Sunday, May 10, 2009

the first cut is the deepest

I often find myself excited by the first sentence of a book, each word a stolen glance , an invitation even. When I came upon this site, my inner bookworm got kind of worked up. The American Book Review has created a list of some of the best one-liners of all time. The following are my favorites. Feel free to peruse the whole thing here.

5. Lolita, light of my life, fire of my loins. � Vladimir Nabokov, Lolita (1955)

6. Happy families are all alike; every unhappy family is unhappy in its own way. � Leo Tolstoy, Anna Karenina (1877; trans. Constance Garnett)

10. I am an invisible man. � Ralph Ellison, Invisible Man (1952)

16. If you really want to hear about it, the first thing you'll probably want to know is where I was born, and what my lousy childhood was like, and how my parents were occupied and all before they had me, and all that David Copperfield kind of crap, but I don't feel like going into it, if you want to know the truth. � J. D. Salinger, The Catcher in the Rye (1951)

20. Whether I shall turn out to be the hero of my own life, or whether that station will be held by anybody else, these pages must show. � Charles Dickens, David Copperfield (1850)

37. Mrs. Dalloway said she would buy the flowers herself. � Virginia Woolf, Mrs. Dalloway (1925)

38. All this happened, more or less. � Kurt Vonnegut, Slaughterhouse-Five (1969)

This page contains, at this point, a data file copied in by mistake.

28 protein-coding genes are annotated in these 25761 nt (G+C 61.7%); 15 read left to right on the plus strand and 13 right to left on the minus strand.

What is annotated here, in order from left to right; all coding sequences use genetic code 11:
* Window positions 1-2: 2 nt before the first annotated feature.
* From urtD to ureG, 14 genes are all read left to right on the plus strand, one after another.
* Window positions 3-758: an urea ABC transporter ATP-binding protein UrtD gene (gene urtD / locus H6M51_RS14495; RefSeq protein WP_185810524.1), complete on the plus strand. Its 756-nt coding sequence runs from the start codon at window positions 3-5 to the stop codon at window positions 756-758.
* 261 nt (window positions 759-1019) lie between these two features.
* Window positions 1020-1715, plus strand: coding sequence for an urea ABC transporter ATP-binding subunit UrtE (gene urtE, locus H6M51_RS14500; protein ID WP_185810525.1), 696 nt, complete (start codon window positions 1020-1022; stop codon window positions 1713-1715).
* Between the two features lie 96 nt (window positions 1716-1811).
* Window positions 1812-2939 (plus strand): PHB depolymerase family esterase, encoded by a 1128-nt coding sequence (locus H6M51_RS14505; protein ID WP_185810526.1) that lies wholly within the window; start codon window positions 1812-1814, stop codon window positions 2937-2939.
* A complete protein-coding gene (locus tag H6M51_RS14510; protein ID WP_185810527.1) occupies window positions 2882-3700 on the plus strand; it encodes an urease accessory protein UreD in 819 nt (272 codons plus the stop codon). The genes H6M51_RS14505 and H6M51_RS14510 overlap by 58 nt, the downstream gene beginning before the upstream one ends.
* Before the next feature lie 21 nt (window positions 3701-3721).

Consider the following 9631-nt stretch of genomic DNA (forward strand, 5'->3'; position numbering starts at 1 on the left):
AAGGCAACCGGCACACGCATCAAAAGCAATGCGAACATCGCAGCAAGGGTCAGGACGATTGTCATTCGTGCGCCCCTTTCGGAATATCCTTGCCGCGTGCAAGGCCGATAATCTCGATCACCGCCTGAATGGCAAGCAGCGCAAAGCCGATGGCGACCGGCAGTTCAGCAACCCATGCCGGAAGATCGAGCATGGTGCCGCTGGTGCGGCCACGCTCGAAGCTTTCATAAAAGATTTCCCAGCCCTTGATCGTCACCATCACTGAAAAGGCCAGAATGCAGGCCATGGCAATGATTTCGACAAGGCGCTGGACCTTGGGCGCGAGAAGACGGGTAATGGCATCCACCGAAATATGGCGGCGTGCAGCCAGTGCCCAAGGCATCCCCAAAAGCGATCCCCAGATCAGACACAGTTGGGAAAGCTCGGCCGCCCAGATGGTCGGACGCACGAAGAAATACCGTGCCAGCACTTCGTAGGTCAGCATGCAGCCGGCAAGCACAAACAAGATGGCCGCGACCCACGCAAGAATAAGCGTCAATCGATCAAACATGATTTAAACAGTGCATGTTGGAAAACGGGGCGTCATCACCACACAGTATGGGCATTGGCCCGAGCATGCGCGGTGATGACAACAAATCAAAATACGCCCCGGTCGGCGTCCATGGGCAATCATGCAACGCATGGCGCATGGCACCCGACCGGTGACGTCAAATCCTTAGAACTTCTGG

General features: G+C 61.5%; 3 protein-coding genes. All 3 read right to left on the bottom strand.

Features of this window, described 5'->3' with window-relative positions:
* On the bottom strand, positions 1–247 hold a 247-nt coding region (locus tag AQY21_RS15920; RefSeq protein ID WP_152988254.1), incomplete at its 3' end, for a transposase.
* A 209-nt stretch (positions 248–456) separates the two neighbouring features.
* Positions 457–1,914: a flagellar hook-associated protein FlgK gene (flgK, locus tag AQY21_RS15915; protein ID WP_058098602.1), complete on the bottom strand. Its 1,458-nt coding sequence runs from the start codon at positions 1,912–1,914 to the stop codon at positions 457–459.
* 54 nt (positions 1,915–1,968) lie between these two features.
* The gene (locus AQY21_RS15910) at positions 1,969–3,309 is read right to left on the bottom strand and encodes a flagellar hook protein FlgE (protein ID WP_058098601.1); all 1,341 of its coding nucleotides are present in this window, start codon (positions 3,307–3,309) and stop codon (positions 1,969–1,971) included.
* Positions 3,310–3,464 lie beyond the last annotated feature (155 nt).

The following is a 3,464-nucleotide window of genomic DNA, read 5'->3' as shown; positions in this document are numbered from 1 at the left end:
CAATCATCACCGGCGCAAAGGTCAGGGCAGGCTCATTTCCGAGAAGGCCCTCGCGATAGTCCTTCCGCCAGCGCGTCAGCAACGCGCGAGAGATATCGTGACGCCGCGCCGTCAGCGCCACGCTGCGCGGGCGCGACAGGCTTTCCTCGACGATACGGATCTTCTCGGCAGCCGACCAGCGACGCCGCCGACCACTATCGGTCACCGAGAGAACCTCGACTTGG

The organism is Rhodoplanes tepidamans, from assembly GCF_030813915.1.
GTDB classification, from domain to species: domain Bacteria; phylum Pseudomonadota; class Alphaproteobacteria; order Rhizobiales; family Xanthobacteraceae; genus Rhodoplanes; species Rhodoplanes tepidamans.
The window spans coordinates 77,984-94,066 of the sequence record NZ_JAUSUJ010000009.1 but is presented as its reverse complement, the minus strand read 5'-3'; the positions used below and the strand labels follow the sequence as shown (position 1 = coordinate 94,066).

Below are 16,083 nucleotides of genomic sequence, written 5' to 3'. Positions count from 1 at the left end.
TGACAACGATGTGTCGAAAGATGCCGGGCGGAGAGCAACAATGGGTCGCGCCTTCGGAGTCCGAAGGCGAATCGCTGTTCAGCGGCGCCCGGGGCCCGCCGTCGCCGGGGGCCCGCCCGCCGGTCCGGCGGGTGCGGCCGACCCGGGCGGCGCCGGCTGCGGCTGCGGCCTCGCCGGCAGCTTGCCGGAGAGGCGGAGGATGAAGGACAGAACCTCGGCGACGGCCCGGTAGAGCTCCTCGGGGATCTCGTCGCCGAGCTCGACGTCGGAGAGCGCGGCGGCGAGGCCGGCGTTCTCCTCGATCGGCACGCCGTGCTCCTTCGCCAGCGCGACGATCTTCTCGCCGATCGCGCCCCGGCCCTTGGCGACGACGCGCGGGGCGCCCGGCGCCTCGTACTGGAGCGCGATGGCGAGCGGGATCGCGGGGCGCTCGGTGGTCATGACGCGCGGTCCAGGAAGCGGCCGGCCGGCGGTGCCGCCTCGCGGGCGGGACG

45. I had the story, bit by bit, from various people, and, as generally happens in such cases, each time it was a different story. � Edith Wharton, Ethan Frome (1911)

50. I was born twice: first, as a baby girl, on a remarkably smogless Detroit day in January of 1960; and then again, as a teenage boy, in an emergency room near Petoskey, Michigan, in August of 1974. � Jeffrey Eugenides, Middlesex (2002)

92. He was born with a gift of laughter and a sense that the world was mad. � Raphael Sabatini, Scaramouche (1921)


  1. Oh yes, I agree. Some lines slay me. Also reminded me of something I heard on NPR once - more first lines, if you're interested:

  2. Great first lines are one thing, but I can't tell you how many first lines gave me the "ehh" reaction, but the story proved to be excellent!

  3. The first page of Deadeye Dick is what did it for me. I must have re-read it 100 times before turning to page 2.